Even though Dexter only appeared in two segments of Sesame Street, his memory now lives forever thanks to the magic of YouTube. Below, you can watch Dexter in action. In the first half, Dexter juggles three and four balls. In the second, Dexter teaches the Sesame Street character Gordon how to juggle.

By Kyle Petersen

Baseball has the Yankees and Red Sox. Gangster rap has Tupac and Biggie. Juggling has Chris Bliss and Jason Garfield.

For those who don’t know, Chris Bliss is the star of the first truly viral juggling video. The video features Bliss, a juggler and stand-up comic, performing live interpretive juggling to three songs by The Beatles. The video was an instant success, garnering millions of hits overnight.

This confused many in the juggling community. The routine featured very basic three-ball juggling, intermediate level at best. While the video may have been entertaining to the layman, it certainly doesn’t match up to the skill displayed in other YouTube videos. Enter Jason Garfield, one of juggling’s foremost technicians.

Garfield designed a routine mimicking Bliss’ every move but with 5 balls instead of 3. Garfield even ripped the audio track off of Bliss’ video, complete with applause from the audience. His routine was also a success, although it did not win as many views as Bliss’ routine.

Now, because of the power of the YouTube Doubler, we can watch both routines at the same time. Click here to watch both videos simultaneously.

Photo by Brian Dubé

Brian Dubé has discovered a fresh talent in Gaby Lampkey. He writes on his New York Daily Photo blog:

In a typical evening ritual, I circumnavigated the central plaza of Washington Square Park looking for a music jam. I had a number of choices but I was drawn to this particular man who I had never seen before. He looked like a man passing through.
His voice was very good, his playing style confident and his repertoire quite extensive. The more I listened, the more I liked him, so I decided to make a commitment and sit down. I took a few photos….
Tomorrow, Tuesday the 16th of November, 2010. Gaby will treat us to a live concert at the Dubé Juggling showroom  in NYC. There are two ways for you to participate:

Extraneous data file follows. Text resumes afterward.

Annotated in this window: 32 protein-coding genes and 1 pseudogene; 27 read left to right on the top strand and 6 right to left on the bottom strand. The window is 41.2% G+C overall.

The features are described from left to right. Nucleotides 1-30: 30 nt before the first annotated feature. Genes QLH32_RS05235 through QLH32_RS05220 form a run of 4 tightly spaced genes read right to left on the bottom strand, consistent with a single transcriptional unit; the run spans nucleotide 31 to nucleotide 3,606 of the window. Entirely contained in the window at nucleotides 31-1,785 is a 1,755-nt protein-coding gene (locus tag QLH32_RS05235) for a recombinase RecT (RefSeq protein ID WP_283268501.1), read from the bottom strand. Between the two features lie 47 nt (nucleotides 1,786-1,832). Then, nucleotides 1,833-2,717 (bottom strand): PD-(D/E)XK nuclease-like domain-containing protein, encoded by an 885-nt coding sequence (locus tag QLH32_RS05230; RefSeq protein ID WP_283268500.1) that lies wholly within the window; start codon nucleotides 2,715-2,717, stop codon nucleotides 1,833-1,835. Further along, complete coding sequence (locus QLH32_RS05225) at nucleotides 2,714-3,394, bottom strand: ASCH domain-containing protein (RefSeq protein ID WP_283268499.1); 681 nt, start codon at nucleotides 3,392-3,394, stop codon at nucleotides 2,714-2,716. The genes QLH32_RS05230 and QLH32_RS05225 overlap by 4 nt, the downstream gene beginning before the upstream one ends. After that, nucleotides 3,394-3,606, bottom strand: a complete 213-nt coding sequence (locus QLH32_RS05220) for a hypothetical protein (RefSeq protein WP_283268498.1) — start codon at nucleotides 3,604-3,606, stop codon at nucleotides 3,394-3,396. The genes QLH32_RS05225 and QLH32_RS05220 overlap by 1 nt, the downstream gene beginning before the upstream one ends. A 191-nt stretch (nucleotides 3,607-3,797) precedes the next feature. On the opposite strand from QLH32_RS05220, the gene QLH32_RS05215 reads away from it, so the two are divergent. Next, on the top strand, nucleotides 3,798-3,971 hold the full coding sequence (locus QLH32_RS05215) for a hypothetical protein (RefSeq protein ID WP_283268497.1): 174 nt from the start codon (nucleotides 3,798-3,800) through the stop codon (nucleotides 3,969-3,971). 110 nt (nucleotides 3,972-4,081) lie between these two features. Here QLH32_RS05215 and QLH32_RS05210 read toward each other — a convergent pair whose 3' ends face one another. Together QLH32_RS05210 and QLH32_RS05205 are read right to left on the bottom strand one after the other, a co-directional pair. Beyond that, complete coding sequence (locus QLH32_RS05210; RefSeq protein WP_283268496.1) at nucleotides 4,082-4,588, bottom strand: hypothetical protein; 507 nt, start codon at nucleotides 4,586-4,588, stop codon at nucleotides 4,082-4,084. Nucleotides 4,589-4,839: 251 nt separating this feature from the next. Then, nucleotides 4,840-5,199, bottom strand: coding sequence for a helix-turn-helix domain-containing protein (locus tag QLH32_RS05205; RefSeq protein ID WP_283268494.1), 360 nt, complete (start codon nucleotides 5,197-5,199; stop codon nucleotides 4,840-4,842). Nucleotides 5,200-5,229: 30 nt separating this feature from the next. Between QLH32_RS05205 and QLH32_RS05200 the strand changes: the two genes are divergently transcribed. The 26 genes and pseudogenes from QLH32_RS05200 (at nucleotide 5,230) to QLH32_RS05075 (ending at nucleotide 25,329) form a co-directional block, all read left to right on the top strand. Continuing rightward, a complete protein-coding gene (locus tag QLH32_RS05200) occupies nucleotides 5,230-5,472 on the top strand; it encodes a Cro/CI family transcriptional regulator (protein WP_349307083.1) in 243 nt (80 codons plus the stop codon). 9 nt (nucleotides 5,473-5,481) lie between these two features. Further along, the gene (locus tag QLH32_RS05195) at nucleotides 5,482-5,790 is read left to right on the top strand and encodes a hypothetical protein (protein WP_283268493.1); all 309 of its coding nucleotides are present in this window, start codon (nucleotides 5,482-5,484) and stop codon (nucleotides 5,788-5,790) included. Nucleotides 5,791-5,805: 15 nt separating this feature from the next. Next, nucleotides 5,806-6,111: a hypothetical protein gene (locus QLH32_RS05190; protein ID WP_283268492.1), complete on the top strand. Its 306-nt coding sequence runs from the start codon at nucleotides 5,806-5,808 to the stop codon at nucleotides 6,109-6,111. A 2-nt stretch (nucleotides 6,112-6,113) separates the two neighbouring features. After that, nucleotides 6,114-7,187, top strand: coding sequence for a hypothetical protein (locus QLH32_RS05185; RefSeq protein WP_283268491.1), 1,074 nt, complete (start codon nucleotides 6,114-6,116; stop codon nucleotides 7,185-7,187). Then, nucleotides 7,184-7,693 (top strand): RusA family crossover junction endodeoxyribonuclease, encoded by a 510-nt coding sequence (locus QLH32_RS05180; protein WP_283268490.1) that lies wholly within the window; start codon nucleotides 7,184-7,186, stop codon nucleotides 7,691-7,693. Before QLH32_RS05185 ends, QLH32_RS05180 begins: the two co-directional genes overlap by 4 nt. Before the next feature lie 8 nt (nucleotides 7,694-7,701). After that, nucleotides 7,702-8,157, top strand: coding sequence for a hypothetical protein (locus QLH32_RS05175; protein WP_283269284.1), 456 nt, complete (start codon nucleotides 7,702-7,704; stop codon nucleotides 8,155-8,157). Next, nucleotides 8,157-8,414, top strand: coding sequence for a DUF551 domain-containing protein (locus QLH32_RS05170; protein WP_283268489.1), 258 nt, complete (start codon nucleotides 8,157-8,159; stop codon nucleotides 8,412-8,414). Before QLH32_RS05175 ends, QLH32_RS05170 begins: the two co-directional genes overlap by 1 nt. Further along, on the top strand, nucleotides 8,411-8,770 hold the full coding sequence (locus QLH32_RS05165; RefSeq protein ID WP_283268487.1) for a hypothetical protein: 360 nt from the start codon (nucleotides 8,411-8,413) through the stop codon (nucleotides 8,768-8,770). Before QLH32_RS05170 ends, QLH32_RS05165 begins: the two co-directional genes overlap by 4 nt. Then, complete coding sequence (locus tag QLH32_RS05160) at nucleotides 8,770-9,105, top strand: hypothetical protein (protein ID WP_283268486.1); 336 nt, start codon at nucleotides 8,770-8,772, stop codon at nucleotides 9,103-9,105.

1) Watch the show with us. Space is limited. Doors open at 11 am. Direction are here.
2) Watch the live stream online from our website.  Tune in around noon, eastern standard time.
Gift Guide

Gift Guide

Do you have a juggler in your life? Are you in love with a unicyclist? Looking for a gift for your little daredevil? Gift Guides from Dubé Juggling has just what you’re looking for.

Gift Guides make it easy to shop by category. We have gifts for beginners, serious jugglers, kids, contact jugglers, unicyclists and daredevils.

To make things even easier, we’ve also sorted gift ideas by price. Choose from gifts under $25, gifts under $50, and gifts under $100.

By Kyle Petersen

Kinko the Clown

Kinko the Clown

Another election day has come and gone, as Americans wait for a new group of leaders to take over. The 2010 season has been particularly divisive; extreme rhetoric on both sides of the aisle has converted Congress into a bicameral three-ring circus. While we might object to the behavior of our elected officials, whatever you do, DON’T CALL THEM CLOWNS. Not in front of Keith Nelson anyway.

Nelson, who ran an unsuccessful bid for the White House in 2008, was recently quoted by AOL News with his take on the 2010 election:

“If you look at the history of the American circus, you’ll find that it’s one of the most efficient and well-run industries,” says Keith Nelson, also known as Kinko the Clown of the Bindlestiff Family Circus, a New York City-based group that has traveled the world.

“Before you call anyone in Washington a clown, consider how hard a clown works, and that clowns make people happy. And at the very least, do no harm.”

In the clip below, members of the Bindlestiff Family Cirkus discuss their feelings on the matter, and Kinko discusses his political future.

By Kyle Petersen

Marcus Monroe: The Complete Second Season

Dubé Juggling is proud to announce our newest DVD offering. Marcus Monroe: The Complete Second Season features Milwaukee native and inventor of the Knorch™ as he juggles and unicycles his way out of the Badger State and into our hearts.

Throughout the DVD, Marcus interlaces supreme technical juggling skills with showmanship and his trademark deadpan and offbeat sense of humor. Watch as Marcus juggles five flaming torches. Marvel as he rides a twelve foot unicycle with his head on fire. Be amazed as he sings a rap song about his favorite breakfast cereal (Cinnamon Toast Crunch).

The DVD includes a complete live performance, a step-by-step juggling tutorial, a highlight reel, plus tons of bonus footage.

But that’s not all! Marcus is starring in his own one-man off-Broadway show. This Friday and Saturday only, get tickets to see Marcus Monroe: Live in NYC and see why The New York Press calls Marcus “the rockstar of jugglers”. Click below to watch a preview of his show.